The most efficient way of moving freight anywhere in the world is by sea. We are a maritime nation with over 90 ports in state and trust ownership, yet we do not properly utilise those ports and their capacity. At the Asda hub, all the products that arrive come in by sea. The distribution is then worked out, and followed by what Asda describes as a limited “road bridging” system. That system is beginning to be replicated around the country. I was in the north-west the other day at Stobart’s rail hub. Stobart has developed such a system, not because it wanted a rail hub, but because its clients—Tesco, Sainsbury’s, Asda; we could name all the supermarkets but I probably should not—have said that they want goods to travel shorter distances. That area is developing.
The rail industry is underused. We have spoken about lines that need to be better utilised, and the railways are a huge facility that we could use to create a modal shift in transport locally through the hubs. The Asda scheme has been a great success, and it is looking at expanding it. It is a badge of honour for the local community and local authorities in that part of the world to facilitate the scheme and understand the needs and demands of their communities. We should also use other lines, especially if we can deal with the problem of bridges, and I know that discussions on that are taking place.
At the same time, we must be honest about what is likely to come in and out of the ports. As my hon. Friend said, if a line is working, it is crucial that it is used. It is much cheaper to use that line in a better way than to rebuild a line or put track back down. A lot of residents—I know this from my constituency—will have moved to live close to a railway line after the track was removed, and there will be an interesting debate about whether those lines should be put back. Those people no longer live next to a railway and without doubt, having a railway at the end of the garden or in the community impacts on people’s lives. That debate would be interesting; it would not be wrong to reopen the line, but such matters take time and must be managed correctly in the communities.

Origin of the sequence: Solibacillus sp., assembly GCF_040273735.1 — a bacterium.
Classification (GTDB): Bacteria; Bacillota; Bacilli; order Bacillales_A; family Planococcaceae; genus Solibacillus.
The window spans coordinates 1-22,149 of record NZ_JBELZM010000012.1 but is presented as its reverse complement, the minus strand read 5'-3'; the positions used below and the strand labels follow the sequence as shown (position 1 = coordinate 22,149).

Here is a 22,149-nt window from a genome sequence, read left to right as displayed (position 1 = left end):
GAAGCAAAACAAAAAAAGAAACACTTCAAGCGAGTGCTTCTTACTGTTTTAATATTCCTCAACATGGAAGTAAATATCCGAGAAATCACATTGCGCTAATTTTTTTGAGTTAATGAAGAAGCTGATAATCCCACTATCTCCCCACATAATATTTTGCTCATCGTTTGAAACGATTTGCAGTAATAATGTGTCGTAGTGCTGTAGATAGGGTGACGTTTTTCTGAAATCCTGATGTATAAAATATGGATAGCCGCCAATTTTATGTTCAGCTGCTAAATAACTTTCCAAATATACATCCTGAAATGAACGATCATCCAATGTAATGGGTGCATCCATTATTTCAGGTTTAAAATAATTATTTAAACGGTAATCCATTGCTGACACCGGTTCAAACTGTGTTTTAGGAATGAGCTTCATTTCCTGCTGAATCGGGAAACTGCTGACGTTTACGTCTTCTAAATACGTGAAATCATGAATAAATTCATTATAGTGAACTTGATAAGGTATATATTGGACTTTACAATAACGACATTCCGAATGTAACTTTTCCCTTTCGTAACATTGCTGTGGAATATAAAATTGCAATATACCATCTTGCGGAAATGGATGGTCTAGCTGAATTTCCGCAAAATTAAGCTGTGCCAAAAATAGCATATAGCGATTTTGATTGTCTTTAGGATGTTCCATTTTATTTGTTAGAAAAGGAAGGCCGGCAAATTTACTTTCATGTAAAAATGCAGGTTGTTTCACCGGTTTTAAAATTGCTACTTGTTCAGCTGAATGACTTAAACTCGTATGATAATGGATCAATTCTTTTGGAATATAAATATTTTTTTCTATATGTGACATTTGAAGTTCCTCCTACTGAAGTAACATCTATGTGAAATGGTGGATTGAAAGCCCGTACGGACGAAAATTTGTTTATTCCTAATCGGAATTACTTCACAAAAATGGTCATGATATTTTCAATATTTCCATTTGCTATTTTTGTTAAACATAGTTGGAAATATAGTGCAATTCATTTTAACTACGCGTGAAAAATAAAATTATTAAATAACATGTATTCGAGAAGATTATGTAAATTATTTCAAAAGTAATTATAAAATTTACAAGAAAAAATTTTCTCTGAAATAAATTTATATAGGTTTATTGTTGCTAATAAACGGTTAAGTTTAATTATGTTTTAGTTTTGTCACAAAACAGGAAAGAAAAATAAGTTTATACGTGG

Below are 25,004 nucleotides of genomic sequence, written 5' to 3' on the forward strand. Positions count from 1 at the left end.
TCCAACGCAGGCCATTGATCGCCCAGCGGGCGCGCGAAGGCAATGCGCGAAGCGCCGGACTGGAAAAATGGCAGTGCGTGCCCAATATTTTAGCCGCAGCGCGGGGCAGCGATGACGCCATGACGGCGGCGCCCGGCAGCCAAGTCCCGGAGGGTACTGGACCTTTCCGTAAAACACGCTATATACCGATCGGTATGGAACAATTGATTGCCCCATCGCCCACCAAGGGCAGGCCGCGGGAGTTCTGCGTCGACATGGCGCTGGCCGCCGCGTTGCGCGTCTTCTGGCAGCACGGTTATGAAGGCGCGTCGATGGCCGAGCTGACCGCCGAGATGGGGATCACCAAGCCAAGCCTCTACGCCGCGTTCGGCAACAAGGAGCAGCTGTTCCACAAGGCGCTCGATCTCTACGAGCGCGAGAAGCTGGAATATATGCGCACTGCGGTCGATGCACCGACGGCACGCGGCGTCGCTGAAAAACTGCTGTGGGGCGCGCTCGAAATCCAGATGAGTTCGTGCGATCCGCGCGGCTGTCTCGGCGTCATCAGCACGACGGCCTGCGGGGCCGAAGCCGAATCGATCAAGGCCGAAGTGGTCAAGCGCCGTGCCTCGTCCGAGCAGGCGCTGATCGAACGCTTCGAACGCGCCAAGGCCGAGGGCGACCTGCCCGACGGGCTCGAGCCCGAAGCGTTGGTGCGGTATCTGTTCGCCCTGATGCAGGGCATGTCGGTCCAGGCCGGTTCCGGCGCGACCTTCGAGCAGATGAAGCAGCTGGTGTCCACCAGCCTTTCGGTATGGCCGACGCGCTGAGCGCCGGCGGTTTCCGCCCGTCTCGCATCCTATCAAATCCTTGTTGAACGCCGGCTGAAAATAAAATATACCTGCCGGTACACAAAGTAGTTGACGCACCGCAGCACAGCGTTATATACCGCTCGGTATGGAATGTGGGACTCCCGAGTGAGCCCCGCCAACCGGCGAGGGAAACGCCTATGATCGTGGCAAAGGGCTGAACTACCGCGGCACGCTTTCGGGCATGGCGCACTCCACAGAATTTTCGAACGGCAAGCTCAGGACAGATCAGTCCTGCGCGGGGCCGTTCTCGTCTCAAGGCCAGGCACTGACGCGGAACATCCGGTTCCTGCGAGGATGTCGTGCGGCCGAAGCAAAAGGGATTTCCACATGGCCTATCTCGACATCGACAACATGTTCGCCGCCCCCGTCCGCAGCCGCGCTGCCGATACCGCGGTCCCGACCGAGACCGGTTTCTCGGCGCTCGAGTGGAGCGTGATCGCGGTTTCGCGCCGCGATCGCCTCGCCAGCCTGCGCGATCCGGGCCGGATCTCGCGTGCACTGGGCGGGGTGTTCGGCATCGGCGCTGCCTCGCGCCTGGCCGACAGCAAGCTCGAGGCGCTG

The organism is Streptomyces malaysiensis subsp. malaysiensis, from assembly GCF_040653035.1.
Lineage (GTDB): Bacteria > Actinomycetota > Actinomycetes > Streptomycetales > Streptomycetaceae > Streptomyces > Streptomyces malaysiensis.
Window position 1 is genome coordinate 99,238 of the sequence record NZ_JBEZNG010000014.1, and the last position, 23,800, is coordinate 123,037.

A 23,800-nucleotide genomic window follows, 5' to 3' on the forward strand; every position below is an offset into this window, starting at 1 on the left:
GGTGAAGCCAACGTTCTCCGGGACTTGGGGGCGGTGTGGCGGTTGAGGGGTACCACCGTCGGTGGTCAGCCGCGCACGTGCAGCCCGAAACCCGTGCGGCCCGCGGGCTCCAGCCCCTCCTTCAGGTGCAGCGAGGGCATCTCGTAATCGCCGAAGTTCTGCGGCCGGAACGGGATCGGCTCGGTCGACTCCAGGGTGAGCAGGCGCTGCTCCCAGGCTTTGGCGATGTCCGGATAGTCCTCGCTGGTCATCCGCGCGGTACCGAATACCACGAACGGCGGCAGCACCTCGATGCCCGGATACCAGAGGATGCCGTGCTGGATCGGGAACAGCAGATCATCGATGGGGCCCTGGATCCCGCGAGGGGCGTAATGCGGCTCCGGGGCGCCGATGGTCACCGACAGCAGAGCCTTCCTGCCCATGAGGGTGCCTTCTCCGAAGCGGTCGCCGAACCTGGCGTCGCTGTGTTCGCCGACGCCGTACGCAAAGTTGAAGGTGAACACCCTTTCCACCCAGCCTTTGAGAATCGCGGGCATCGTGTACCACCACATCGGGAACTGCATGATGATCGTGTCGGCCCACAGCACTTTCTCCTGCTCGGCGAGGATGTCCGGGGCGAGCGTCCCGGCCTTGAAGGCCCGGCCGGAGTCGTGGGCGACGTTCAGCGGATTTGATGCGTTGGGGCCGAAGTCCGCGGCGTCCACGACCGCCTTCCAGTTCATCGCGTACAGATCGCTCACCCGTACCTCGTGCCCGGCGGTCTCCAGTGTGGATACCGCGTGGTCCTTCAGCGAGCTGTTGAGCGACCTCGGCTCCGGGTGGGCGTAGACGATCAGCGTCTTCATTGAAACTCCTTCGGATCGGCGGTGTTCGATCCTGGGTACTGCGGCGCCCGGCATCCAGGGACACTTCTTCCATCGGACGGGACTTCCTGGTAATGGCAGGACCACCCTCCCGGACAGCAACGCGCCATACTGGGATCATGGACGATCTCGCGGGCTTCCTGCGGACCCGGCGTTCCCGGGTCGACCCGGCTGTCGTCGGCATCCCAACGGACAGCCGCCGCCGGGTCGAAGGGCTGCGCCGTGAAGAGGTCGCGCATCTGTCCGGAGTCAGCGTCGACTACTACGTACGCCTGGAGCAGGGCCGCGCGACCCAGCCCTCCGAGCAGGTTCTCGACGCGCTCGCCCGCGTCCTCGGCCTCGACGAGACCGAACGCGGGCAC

The use of Westminster Hall for a debate such as this is important. Concerns and ideas can be bounced into the arena, and Ministers will respond. I am conscious that I have not answered all the points raised by my hon. Friend the Member for Redcar, and by my hon. Friend the Member for Stockton South (James Wharton) in his intervention, but the Under-Secretary of State for Transport, my hon. Friend the Member for Lewes, will write to them and answer all their questions. If a further meeting with a Minister is needed, the door will be open.